Gaeng om is a herb-y, spicy and hot pork dish with vegetables. I use “spicy” and “hot” separately because… well, it’s funny how so many people say spicy when they mean hot. Spicy can mean any number of things: zesty, piquant, earthy, pungent and, yes, hot. But “hot” doesn’t encompass all the other spicy flavors so to use the two words interchangeably is simply wrong. I must admit that I made that mistake in the past but I’ve learned so this soup is both spicy and hot. It derives various spicy flavors from the garlic, lemongrass and ginger; it gets its heat from the chilies and the ginger.
Gaeng om is often described as a pork curry soup from northern Thailand. But it isn’t exactly a curry and it’s not a soup either. The Atlantic’s Asia-based contributor Jarrett Wrisley wrote in 2010:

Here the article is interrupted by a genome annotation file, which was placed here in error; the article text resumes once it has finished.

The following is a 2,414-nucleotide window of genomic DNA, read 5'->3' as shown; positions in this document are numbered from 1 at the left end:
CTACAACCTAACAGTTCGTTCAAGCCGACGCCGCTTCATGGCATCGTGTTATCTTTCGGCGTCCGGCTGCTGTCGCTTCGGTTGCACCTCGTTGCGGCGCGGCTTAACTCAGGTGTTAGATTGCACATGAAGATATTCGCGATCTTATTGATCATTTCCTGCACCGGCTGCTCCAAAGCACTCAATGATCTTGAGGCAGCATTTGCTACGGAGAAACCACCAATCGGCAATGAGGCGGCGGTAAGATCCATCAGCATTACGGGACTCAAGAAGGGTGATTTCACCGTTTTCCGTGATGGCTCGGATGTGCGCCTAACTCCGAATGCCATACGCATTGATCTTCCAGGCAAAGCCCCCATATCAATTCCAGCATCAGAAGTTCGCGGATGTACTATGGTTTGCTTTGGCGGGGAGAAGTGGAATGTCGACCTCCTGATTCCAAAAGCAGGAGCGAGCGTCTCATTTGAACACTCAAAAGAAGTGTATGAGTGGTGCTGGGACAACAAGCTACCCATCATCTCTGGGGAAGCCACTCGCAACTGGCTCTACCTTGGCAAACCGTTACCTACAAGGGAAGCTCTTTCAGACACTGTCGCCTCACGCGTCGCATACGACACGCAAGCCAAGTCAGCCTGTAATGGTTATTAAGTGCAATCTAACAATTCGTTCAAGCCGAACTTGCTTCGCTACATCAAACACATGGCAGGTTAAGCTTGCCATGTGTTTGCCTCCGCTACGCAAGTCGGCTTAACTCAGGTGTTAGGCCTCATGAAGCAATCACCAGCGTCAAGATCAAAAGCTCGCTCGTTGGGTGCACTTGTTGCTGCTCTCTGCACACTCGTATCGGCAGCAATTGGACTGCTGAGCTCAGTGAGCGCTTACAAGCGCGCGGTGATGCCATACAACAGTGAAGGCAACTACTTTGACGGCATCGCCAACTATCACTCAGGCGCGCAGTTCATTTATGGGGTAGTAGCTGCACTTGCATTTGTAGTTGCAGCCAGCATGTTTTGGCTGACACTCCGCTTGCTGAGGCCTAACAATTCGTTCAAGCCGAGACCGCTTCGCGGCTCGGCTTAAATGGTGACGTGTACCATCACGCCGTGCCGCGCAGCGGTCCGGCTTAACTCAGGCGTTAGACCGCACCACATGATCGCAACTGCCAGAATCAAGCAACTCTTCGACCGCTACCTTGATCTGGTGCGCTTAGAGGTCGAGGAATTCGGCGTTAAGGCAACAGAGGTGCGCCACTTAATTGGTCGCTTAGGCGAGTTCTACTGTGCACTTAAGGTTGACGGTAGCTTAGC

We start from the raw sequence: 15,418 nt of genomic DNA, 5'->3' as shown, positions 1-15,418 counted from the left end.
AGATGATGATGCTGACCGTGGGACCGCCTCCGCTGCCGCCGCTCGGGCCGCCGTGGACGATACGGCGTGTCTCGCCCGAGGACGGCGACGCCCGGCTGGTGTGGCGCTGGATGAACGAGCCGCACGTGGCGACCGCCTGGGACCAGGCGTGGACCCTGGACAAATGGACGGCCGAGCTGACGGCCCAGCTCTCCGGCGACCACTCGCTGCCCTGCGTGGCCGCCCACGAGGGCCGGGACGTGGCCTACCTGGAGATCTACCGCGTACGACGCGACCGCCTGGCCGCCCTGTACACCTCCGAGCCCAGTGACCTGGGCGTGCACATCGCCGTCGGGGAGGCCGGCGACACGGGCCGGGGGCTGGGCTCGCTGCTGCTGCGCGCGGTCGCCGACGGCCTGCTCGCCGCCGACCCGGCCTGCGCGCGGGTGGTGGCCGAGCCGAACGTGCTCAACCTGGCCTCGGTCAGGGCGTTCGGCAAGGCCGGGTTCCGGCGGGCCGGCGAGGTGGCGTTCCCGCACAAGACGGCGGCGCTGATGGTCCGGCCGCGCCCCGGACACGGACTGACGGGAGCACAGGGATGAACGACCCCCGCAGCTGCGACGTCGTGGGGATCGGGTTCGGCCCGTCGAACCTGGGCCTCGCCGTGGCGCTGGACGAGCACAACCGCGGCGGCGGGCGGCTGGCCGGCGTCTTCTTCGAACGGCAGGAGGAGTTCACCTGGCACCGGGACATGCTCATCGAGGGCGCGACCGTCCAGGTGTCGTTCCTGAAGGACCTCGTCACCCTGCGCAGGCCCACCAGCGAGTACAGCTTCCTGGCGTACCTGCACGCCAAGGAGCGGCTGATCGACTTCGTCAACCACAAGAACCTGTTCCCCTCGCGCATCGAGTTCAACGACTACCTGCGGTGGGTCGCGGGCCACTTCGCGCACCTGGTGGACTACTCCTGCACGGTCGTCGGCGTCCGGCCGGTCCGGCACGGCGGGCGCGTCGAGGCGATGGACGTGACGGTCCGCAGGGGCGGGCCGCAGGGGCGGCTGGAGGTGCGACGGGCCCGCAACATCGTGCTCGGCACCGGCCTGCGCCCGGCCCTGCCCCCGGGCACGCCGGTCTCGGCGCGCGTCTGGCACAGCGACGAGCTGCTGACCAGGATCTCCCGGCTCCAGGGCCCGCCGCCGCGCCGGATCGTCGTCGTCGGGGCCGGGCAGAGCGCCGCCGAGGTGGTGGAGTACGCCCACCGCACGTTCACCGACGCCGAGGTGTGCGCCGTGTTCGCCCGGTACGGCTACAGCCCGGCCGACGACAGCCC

I appreciated this Zen description from my host, A-Nong: “It’s not really a soup and it’s not really a curry… it’s om.” Gaeng om is often eaten in concert with larb or grilled meats as a cleansing herbal tonic.
Culturally speaking, therefore, gaeng om is more akin to the granita which the Italians eat between courses as a palate cleanser rather than soup as a starter course in the Western context.
But we are very rarely culturally correct at home. We ate the gaeng om as a main course — with rice. And it was superb. (more)